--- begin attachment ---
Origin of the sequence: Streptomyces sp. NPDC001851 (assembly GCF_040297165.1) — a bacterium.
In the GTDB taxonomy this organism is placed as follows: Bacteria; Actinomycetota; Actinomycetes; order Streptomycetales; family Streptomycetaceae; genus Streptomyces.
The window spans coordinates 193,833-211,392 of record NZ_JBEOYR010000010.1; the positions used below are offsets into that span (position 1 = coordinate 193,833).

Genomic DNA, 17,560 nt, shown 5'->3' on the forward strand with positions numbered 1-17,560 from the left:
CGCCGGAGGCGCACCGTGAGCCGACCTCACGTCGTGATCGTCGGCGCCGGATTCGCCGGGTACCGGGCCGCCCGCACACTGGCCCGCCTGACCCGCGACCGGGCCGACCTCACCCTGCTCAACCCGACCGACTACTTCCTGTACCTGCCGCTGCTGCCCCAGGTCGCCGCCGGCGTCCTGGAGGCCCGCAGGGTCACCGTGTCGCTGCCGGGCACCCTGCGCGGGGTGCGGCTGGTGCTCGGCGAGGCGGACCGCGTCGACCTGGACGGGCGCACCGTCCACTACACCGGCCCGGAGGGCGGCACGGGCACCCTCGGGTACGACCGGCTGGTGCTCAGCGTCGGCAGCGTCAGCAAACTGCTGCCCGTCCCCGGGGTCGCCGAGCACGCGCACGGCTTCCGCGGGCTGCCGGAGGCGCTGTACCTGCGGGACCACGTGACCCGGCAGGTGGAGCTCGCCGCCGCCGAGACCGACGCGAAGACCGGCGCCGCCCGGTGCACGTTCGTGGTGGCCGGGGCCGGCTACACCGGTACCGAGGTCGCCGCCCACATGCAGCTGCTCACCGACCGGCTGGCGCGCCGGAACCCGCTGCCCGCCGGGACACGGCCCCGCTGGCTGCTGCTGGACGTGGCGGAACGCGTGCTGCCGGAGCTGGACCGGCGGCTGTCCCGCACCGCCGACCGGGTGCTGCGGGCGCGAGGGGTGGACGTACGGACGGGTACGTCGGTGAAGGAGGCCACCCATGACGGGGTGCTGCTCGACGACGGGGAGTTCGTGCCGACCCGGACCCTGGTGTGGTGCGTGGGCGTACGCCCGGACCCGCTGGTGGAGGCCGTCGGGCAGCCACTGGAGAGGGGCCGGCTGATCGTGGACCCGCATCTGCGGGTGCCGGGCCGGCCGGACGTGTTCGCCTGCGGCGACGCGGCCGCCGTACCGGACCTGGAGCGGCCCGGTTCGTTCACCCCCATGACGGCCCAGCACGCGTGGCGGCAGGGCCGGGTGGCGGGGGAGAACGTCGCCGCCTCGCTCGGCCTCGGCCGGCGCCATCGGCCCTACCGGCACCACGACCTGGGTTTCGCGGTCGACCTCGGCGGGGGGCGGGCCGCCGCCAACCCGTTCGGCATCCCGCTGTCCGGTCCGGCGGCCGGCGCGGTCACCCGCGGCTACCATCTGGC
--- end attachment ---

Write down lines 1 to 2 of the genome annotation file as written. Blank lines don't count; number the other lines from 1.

Origin of the sequence: Streptomyces sp. NPDC001851 (assembly GCF_040297165.1) — a bacterium.
In the GTDB taxonomy this organism is placed as follows: Bacteria; Actinomycetota; Actinomycetes; order Streptomycetales; family Streptomycetaceae; genus Streptomyces.